Last year, the percentage of female CEOs in the Fortune 500 dropped to 4%, and while the BBC’s recent gender pay gap revelations have captured interest and dominated the headlines, the issue of the gender gap in leadership should be as pressing.
Women face barriers in the workplace and the glass ceiling is a conspicuous feature of corporate culture.
There are limitations to how women can advance in an organisation, such as childbirth, but this also tends to reflect an unconscious bias, where there is an unspoken assumption that there is a point beyond which a woman cannot progress.
Is There Sufficient Support?
The culture is shifting, with more women wanting to return to work following maternity leave, and more men willing to take on a greater share of hands-on parenting.
However, for these attitudes to manifest themselves in changes to work patterns requires support from employers.
Corporate culture and systemic failures combine to create a condition where women can develop their own self-limiting beliefs about leadership. Combating this requires a conscious, organisational effort.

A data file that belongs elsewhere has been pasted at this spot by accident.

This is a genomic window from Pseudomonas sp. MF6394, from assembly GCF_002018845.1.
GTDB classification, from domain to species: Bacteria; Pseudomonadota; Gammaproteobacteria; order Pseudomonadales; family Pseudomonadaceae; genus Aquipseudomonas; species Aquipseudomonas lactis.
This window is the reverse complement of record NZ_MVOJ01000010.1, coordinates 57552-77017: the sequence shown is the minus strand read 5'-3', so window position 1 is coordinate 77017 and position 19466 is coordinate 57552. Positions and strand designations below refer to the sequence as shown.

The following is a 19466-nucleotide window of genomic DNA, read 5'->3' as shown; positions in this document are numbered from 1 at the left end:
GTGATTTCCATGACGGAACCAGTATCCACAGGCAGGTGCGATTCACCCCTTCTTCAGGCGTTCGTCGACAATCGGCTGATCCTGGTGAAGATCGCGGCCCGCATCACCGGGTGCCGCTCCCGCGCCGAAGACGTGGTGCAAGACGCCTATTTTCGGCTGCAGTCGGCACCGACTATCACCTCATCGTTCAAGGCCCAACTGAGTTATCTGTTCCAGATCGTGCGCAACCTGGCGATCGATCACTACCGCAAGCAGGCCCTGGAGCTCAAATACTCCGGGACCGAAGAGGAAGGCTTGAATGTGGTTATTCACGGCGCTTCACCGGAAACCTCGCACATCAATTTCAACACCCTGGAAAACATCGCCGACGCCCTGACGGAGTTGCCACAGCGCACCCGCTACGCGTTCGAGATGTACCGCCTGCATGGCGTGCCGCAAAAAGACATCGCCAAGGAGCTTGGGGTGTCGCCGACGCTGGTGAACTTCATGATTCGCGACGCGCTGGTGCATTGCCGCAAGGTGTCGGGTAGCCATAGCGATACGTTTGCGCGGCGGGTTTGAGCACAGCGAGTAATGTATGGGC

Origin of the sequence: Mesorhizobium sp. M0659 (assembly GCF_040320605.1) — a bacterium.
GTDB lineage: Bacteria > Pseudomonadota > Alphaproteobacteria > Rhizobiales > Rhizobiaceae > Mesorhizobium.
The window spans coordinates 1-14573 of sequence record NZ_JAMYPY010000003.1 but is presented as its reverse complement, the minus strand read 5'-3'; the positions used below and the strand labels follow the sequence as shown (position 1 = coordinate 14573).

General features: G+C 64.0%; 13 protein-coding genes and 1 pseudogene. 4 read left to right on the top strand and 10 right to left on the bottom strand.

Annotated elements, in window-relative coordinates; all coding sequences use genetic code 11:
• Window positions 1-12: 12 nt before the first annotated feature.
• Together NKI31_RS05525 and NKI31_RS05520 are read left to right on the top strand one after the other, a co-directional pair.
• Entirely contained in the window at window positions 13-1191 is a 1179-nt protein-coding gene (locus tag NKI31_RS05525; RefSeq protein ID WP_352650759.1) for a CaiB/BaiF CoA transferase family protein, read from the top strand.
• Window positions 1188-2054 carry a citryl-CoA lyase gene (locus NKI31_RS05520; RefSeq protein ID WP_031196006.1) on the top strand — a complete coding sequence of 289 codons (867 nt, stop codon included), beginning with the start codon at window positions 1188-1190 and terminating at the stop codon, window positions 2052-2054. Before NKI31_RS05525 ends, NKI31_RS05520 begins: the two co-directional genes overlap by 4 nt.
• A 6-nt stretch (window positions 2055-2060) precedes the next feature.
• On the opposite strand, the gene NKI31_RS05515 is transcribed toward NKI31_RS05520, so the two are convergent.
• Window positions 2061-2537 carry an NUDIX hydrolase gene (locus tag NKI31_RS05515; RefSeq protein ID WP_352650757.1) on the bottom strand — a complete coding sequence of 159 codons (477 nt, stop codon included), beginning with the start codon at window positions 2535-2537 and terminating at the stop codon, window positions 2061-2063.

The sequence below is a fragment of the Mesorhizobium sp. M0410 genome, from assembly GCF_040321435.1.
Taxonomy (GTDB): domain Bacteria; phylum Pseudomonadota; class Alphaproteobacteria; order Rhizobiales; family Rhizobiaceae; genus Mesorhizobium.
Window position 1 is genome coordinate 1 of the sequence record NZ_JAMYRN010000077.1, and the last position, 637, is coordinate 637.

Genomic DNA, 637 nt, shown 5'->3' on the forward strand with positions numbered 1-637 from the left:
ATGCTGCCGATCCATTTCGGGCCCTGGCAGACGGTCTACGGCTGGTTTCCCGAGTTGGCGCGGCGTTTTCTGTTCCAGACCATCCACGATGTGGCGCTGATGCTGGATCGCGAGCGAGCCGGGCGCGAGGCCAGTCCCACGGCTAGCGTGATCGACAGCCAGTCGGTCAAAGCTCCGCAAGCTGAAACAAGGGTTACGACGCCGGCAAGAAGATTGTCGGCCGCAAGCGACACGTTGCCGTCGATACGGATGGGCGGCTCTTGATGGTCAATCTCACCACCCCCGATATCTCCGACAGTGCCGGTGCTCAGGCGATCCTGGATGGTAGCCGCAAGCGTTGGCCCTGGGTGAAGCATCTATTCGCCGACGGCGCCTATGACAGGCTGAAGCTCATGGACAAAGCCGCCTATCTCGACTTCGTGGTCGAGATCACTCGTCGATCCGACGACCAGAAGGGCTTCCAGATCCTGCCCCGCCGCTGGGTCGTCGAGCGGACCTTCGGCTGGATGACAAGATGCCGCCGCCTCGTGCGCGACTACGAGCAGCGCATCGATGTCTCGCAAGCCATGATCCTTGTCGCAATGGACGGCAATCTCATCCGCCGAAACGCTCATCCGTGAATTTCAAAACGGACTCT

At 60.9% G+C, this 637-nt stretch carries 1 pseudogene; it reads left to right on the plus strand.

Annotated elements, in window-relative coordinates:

For a greater proportion of women to attain leadership positions requires more flexible working conditions, alongside proactive approaches to training, development and mentoring.
Closing the gender gap means making it an official priority, putting gender balance on the agenda and putting clear initiatives in place.
It’s Not Just About Women
Equality in the workplace is an issue for everyone, women and men. Modern organisations and businesses need to be adaptable and flexible to meet future challenges, and they should reflect the wider culture.
A fully engaged workforce is a crucial requirement, and this, therefore, includes women alongside men. If the culture allows for a gender gap then it is unlikely to fully engage everyone working in it.
To close the gender gap means showing decisive leadership and not simply palming the issue off on HR departments for them to sort out.
It must come from the top down as a priority, where people are accountable for tackling the issue, empowering women at board level to be decision-makers and ensuring that things change throughout an organisation.
The gender gap is real. Sometimes it’s complex, but it needs fixing. Should we be concerned with how we all will be working in the future?
If you need HR assistance in closing the gender gap in your organisation, please contact us.